Every language is a world as it reflects a way of thinking and behaving. Therefore, each language has its own idiosyncrasies, like words that do not have perfect equivalents in other languages.
In this post our Spanish school El Rincón del Tándem, aims at analyzing a list of Spanish words that do not have a one-word translation in English. In most of the cases, these words express culturally influenced peculiarities or habits.
So, if you want to know more about this topic, read the list below 🙂
It refers to “the day before yesterday”.
Anteayer me fui al mercado = I went to the market the day before yesterday.
It refers to a “botched job”. In other words, a not accurate work, something that has been done roughly and hastily.
Tu redacción de literatura es una auténtica chapuza = Your literary homework is a real botched job.
It means “make me sick”. This verb usually uses to describe the unpleasant feeling we have when eating too much sweets.
Furthermore, it can also have a figurative meaning, when referring to someone that makes you sick because of its behavior of excessive affection.
Esta tarta lleva demasiado chocolate y empalaga = There is too much chocolate in this cake; it makes me sick.
Mi tía me emplaga con tantos besos y abrazo = My aunt is kissing and hugging me all the time; she tires me out.
Estrenar means “wear or use something for the first time”.
This word is also used with regard to movies or theatre. For instance, when a theater company performs a work or a movie is projected in cinemas for the first time.
Ayer Daniel estrenó su nueva chaqueta de cuero = Yesterday Daniel wore his new leather jacket for the first time.
La última película de Almodovar se estrenó en España la semana pasada = The last Almodovar’s movie was projected for the first time in Spain last week.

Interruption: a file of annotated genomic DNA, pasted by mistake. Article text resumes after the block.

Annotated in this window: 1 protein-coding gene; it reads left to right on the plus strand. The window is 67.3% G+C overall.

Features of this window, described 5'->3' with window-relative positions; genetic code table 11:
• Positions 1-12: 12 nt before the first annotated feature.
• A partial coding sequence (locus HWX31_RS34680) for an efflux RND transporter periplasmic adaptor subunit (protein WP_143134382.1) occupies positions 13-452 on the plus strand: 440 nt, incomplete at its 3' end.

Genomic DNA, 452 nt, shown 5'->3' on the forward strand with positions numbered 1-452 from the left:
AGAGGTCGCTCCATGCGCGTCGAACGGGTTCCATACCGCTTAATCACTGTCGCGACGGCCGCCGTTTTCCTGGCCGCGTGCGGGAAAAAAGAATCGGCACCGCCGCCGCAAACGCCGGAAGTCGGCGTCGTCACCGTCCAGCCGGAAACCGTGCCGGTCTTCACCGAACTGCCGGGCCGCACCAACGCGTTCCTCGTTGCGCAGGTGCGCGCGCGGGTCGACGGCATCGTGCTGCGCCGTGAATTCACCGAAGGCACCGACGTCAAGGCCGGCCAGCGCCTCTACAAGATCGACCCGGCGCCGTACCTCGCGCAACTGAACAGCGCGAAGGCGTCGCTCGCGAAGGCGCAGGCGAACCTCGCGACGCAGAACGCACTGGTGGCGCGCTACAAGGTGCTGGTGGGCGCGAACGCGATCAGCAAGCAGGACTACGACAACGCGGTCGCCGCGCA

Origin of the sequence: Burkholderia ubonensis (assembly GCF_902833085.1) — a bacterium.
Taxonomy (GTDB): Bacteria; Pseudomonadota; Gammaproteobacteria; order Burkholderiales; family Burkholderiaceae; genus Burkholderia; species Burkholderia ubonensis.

A “friolero” or a “friolera” is a person who is very sensitive to the cold.
Soy muy friolera, per eso prefiero no viajar a Islandia en invierno = I am very sensitive to the cod, therefore I prefer not to travel to Iceland in winter.
“Sobremesa” refers to a typical Spanish habit of spending hours talking, sitting at a table after eating.
During this time, people just chat, have some drinks and enjoy family and friends’ company. This word can be also translated as “table talk”.
La sobremesa del domingo pasado fue muy larga = On last Sunday, the table talk was too long.
This verb means “get up early”.
Por trabajo tengo que madrugar: me levanto todoslos días a las seis = Beacuse of my job, I get up early, every day at 6.00 a.m.
It means “have a snack or something to eat in the afternoon”.
Mi sobrina suele merendar a las 17.00 = My niece uses to have a snack at 5.00p.m. in the afternoon.
It means to “show off” or “parade around”. This verb proceeds from the noun “pavo real” (peacock) and its smug attitude to show off its colored beautiful plumage to draw the attention of the female.
Pilar se pavoneaba por todo el patio, enseñando sus botas nuevas = Pilar was parading around in the courtyard, showing off her new boots.
Picoteo refers to a meal made of small portions of different appetizers and food.
The corresponding verb is PICOTEAR, meaning “Picking at” or “sampling”. Furthermore, the same verb is also used to mean the action of eating for birds (peck).
Hemos preparado un picoteo para la reunión de hoy = We prepared a small taste of different appetizers for the meeting.
This word refers to the action of “eating tapas”.
El restaurante ofrece un espectáculo de música con tapeo = The resturant offers a music show with “Tapeo”.
This word expresses a very typical Spanish concept. It refers to the habit of spending time with friends and other people for fun till evening. In a tardeo, people meet in a bar or other places, have some drink, chat, dance or listen to the music.
Mañana me voy de tardeo con mis amigas = Tomorrow I will have a tardeo with my friends.
It expresses the feeling of embarrassment because of someone’s behavior.
Siento vergüenza ajena cuando gastas bromas tontas = I feel embarrassed for you when you make stupid jokes.
Finally, there are some other Spanish words that are not translated in other languages. In fact, they became part of other languages vocabulary and usage. For example:
Fiesta, siesta, tapas, paella, guerrilla, embargo, macho, matador, patio, mosquito, alcázar, arroyo.
Weekly, our Spanish school El Rincón del Tándem in Valencia publishes posts on Spanish grammar and language to make your learning process easier 🙂
Till the next blog!